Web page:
A day after two people including a tribal woman were shot dead by police as they were trying to rescue a forest official from a mob led by teakwood smugglers, police on Tuesday implicated the tribals for inciting the violence.
The two tribals were killed after personnel of the Special Task Force (STF) opened fire to rescue the forest official when the villagers tried to set him ablaze in Chhindwara district on Monday.
Police on Tuesday blaming the tribals of inciting violence, registered an attempted to murder case under sector 307 of the Indian penal code against the villagers.
Police had earlier registered a murder case under section 302 of the IPC against 'an unidentified forest official' in connection with the firing.
Read: Two killed in police firing in Chhindwara in Madhya Pradesh
The violent incident took place in the Gulsi village some 50km from the district headquarters, police said.
A team of forest officials had gone to Gulsi village to seize illegally felled teakwood, when villagers started pelting stone on the team, said Chhindwara superintendent of police Mithilesh Shukla.
The villagers had caught hold of a forest official and tried to set him ablaze after dousing him with kerosene, when the STF personnel accompanying the forest team were asked officials to open fire into the air to control the situation, and save the official, said Shukla.
The SP said it was not clear whether the two tribals had died from police bullet or bullets fired by the tribals.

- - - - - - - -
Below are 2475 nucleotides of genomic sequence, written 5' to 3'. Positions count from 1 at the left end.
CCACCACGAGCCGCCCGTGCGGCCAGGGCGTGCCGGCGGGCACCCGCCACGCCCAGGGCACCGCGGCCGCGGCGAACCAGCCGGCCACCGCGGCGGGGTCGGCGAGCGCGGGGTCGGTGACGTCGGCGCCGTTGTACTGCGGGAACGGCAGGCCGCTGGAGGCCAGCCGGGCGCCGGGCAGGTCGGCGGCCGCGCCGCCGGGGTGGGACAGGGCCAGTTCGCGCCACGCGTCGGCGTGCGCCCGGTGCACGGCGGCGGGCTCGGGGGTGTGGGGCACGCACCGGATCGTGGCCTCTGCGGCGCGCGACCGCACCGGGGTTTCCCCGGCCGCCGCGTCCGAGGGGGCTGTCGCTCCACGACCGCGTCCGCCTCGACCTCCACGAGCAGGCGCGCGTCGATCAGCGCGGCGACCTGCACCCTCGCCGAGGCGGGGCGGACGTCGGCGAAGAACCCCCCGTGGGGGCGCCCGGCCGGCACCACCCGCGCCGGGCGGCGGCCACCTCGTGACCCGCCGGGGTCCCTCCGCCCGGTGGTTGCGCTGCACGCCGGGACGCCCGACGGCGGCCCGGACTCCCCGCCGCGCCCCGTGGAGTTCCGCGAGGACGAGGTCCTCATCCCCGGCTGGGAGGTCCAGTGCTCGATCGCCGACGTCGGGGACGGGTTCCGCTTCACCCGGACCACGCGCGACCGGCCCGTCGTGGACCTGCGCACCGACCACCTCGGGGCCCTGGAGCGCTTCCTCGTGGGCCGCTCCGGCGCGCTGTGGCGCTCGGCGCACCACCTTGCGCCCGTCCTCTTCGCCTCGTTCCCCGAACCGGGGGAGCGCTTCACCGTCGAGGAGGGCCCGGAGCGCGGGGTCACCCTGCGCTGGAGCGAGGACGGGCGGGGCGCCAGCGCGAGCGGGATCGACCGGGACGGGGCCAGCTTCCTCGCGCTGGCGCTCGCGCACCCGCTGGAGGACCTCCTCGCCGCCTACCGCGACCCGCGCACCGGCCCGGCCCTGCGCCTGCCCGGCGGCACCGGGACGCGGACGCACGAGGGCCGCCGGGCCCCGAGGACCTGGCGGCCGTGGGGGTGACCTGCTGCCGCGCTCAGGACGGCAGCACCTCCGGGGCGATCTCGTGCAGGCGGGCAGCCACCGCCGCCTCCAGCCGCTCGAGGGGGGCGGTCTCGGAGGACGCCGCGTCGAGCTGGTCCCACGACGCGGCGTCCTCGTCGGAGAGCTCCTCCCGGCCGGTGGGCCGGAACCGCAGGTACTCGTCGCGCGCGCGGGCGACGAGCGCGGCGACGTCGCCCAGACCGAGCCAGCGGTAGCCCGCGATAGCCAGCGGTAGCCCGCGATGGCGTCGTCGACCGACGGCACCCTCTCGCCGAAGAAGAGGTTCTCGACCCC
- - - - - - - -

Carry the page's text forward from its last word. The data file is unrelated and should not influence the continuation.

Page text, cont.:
Villagers, however, denied having fired at anyone saying that it was a habit of the forest officials to target them.
Forest officials conducted house-to-house searches without warrants, which led to the clashes, said villagers.
Police said villagers involved in illegal teakwood smuggling often attack forest officials during raids.
"An inquiry has been ordered in the case," said deputy inspector general of police Umesh Joga.
The district collector has ordered a magisterial inquiry.
Terming the killing of the two tribal as unfortunate, chief conservator of forest (CCF) Chitranjan Tyagi said the forest department was trying to find ways to improve the economic condition of the tribals.
"The conflict is common between residents and forest guards. I think economic condition of villagers is responsible for the incident as their livelihood depend on illegal felling of trees," said Tyagi.
Meanwhile, the state Congress leaders, condemning the killings have demanded a high-level inquiry into to the firing.
"It is a very serious incident and a judicial probe should be conducted to ascertain the circumstances that led to the incident," said state Congress vice-president Manak Agarwal.